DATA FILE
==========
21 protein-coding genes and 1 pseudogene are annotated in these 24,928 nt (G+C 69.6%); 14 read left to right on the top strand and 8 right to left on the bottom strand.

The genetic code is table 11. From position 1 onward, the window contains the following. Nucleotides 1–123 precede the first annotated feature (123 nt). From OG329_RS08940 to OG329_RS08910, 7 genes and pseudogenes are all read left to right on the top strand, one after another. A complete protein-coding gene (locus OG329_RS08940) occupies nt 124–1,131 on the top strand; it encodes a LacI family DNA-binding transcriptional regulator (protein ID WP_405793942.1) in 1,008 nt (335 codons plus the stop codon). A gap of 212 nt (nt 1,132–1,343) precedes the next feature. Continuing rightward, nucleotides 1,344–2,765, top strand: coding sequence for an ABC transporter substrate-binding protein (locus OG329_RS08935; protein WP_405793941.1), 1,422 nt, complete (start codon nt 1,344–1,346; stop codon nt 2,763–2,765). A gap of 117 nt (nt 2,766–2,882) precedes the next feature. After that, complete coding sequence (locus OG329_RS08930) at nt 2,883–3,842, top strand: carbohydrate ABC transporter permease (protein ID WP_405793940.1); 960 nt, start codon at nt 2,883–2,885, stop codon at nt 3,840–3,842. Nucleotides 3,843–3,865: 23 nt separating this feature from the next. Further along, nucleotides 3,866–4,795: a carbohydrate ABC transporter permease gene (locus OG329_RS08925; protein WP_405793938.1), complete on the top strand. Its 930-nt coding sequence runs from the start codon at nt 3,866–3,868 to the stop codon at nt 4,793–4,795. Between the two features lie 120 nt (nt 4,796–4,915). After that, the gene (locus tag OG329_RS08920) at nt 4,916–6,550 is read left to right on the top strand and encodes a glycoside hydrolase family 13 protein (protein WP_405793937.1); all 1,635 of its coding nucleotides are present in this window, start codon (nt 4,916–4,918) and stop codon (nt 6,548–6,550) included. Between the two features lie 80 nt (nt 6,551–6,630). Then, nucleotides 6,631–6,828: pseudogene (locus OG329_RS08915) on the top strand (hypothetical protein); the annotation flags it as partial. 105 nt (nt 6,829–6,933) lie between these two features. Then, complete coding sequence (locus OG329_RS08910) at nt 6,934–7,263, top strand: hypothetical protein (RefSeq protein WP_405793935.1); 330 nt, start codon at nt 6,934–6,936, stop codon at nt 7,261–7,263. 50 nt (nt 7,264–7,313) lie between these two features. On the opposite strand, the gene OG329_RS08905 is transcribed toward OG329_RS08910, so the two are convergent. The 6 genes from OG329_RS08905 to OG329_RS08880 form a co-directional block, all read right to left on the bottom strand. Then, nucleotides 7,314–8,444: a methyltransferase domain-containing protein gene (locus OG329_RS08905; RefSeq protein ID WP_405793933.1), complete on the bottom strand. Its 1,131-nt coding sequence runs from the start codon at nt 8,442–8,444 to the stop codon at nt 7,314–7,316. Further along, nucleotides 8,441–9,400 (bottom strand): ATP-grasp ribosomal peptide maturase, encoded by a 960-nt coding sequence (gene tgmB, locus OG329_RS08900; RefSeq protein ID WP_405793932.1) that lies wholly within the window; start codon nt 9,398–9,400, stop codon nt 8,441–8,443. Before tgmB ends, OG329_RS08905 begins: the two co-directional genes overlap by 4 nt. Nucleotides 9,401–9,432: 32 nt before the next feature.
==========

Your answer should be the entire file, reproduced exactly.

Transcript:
21 protein-coding genes and 1 pseudogene are annotated in these 24,928 nt (G+C 69.6%); 14 read left to right on the top strand and 8 right to left on the bottom strand.

The genetic code is table 11. From position 1 onward, the window contains the following. Nucleotides 1–123 precede the first annotated feature (123 nt). From OG329_RS08940 to OG329_RS08910, 7 genes and pseudogenes are all read left to right on the top strand, one after another. A complete protein-coding gene (locus OG329_RS08940) occupies nt 124–1,131 on the top strand; it encodes a LacI family DNA-binding transcriptional regulator (protein ID WP_405793942.1) in 1,008 nt (335 codons plus the stop codon). A gap of 212 nt (nt 1,132–1,343) precedes the next feature. Continuing rightward, nucleotides 1,344–2,765, top strand: coding sequence for an ABC transporter substrate-binding protein (locus OG329_RS08935; protein WP_405793941.1), 1,422 nt, complete (start codon nt 1,344–1,346; stop codon nt 2,763–2,765). A gap of 117 nt (nt 2,766–2,882) precedes the next feature. After that, complete coding sequence (locus OG329_RS08930) at nt 2,883–3,842, top strand: carbohydrate ABC transporter permease (protein ID WP_405793940.1); 960 nt, start codon at nt 2,883–2,885, stop codon at nt 3,840–3,842. Nucleotides 3,843–3,865: 23 nt separating this feature from the next. Further along, nucleotides 3,866–4,795: a carbohydrate ABC transporter permease gene (locus OG329_RS08925; protein WP_405793938.1), complete on the top strand. Its 930-nt coding sequence runs from the start codon at nt 3,866–3,868 to the stop codon at nt 4,793–4,795. Between the two features lie 120 nt (nt 4,796–4,915). After that, the gene (locus tag OG329_RS08920) at nt 4,916–6,550 is read left to right on the top strand and encodes a glycoside hydrolase family 13 protein (protein WP_405793937.1); all 1,635 of its coding nucleotides are present in this window, start codon (nt 4,916–4,918) and stop codon (nt 6,548–6,550) included. Between the two features lie 80 nt (nt 6,551–6,630). Then, nucleotides 6,631–6,828: pseudogene (locus OG329_RS08915) on the top strand (hypothetical protein); the annotation flags it as partial. 105 nt (nt 6,829–6,933) lie between these two features. Then, complete coding sequence (locus OG329_RS08910) at nt 6,934–7,263, top strand: hypothetical protein (RefSeq protein WP_405793935.1); 330 nt, start codon at nt 6,934–6,936, stop codon at nt 7,261–7,263. 50 nt (nt 7,264–7,313) lie between these two features. On the opposite strand, the gene OG329_RS08905 is transcribed toward OG329_RS08910, so the two are convergent. The 6 genes from OG329_RS08905 to OG329_RS08880 form a co-directional block, all read right to left on the bottom strand. Then, nucleotides 7,314–8,444: a methyltransferase domain-containing protein gene (locus OG329_RS08905; RefSeq protein ID WP_405793933.1), complete on the bottom strand. Its 1,131-nt coding sequence runs from the start codon at nt 8,442–8,444 to the stop codon at nt 7,314–7,316. Further along, nucleotides 8,441–9,400 (bottom strand): ATP-grasp ribosomal peptide maturase, encoded by a 960-nt coding sequence (gene tgmB, locus OG329_RS08900; RefSeq protein ID WP_405793932.1) that lies wholly within the window; start codon nt 9,398–9,400, stop codon nt 8,441–8,443. Before tgmB ends, OG329_RS08905 begins: the two co-directional genes overlap by 4 nt. Nucleotides 9,401–9,432: 32 nt before the next feature.